Information gathered on the surveys will be de-identified and only used for the purposes of NLIA. None of the information will be sold to third parties.
If you have a neighbor who is not online and wants a paper copy of the survey, you could print one for them and tell them how to get it back to NLIA, call Ted or email the coordinator with their information so we can contact them in person to get them a survey.
NLIA lost its CBDG funding in 2017 because we were no longer 51% low-to-moderate income (we dropped to 41% because of people with higher incomes moving to the neighborhood). So we lost our funding for our mailings (postcards and newsletters), essential paperwork like registering as a non-profit with the state, and what was a small coordinator salary. A printing and bulk mailing of the newsletter twice a year usually ran $1000 per print/postage for a four-page newsletter.
The postcards that we used to send out two or three times a year to notify residents about the picnic and the chili supper would run $300 per mailing.
Currently we reserve a small amount of the money raised at the holidays to help cover the bare-bones of the operation costs of NLIA (with the blessings of these businesses).
During the pandemic, we did not hold most of our usual fundraising activities that would directly cover some of the operating costs for NLIA. The Cabin Fever Chili Supper in February and the fall picnic in September are two events that we will start holding again this year. We will continue to hold our garage sale as well, in which Midland Care holds a fundraising cookout where the proceeds are split by Midland Care and NLIA.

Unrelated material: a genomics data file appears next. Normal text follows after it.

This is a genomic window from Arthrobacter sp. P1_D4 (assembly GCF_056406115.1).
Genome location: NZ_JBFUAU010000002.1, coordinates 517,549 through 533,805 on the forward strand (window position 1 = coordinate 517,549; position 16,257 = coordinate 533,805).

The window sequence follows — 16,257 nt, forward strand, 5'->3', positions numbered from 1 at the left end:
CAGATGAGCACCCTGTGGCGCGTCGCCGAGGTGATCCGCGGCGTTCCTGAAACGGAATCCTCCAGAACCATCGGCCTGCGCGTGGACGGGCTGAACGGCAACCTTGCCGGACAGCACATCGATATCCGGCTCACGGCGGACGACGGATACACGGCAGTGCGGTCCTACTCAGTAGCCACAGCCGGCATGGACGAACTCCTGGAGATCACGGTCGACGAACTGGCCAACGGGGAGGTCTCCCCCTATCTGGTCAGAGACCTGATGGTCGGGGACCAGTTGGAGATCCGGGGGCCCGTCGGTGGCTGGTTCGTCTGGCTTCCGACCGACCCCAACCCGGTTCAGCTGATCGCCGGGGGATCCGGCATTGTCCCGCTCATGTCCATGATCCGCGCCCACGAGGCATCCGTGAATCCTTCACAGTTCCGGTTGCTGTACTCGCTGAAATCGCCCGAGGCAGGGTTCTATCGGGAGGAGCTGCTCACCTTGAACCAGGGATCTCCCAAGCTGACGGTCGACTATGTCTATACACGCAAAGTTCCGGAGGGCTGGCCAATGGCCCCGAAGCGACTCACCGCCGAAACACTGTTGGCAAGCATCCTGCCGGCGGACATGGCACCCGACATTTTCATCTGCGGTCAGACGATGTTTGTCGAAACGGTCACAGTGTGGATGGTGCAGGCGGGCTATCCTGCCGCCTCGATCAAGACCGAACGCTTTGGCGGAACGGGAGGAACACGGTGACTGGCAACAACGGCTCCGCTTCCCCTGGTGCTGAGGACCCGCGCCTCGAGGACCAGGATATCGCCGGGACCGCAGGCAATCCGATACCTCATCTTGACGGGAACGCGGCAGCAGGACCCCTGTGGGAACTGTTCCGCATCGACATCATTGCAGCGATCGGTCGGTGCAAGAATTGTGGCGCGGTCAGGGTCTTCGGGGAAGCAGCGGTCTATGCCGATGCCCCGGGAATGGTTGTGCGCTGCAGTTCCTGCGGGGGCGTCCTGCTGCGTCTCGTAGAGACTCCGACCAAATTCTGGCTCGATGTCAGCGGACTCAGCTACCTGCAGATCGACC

Band night: Dave, a trombone player for the New Horizons Band, spoke about the idea of holding a band night in North Lawrence. He talked about what they did before COVID — playing nursing homes in Lawrence, and joining in with Free State High School in concert. They got the band back together in March this year and had a short spring concert season. They played at Meadowlark, in Baldwin in the square, and Corpus Christi School. Dave also plays in the North Topeka band.
The idea: Hold a concert, at a place in NoLaw that has chairs and a power supply. A resident asked if this could be at the Depot (yes, it could be). People could bring lawn chairs and blankets and there is a covered baggage area on the West end of the Depot that has power.
New Horizons Band doesn’t meet during the summer, so they will reconvene in the fall after Labor Day. They rehearse at 4pm on Friday afternoons and perform at nursing homes during this time as well.
The attendees were in favor of this idea, so we will work on having a fall performance of the New Horizons Band at the Union Depot. We will look at rain dates and other logistics, and think about what musical pieces we might like them to perform.
We did the drawing for the gift certificate. It’s great to have so many members here!
We WILL have a July meeting of NLIA on Monday, July 11th, 7pm, Peace Mennonite Church.
Board members present: Jeff, Ted, Alison
Community members present: 10
Ted opened the meeting at 7pm, first reporting that there will now be a delay on the installation of the spray park in Lyons Park due to a mixup with the concrete that was poured for the spray park off of Burroughs Trail. We were hoping that folks from Parks and Rec would visit with us tonight to tell us what the new schedule will be.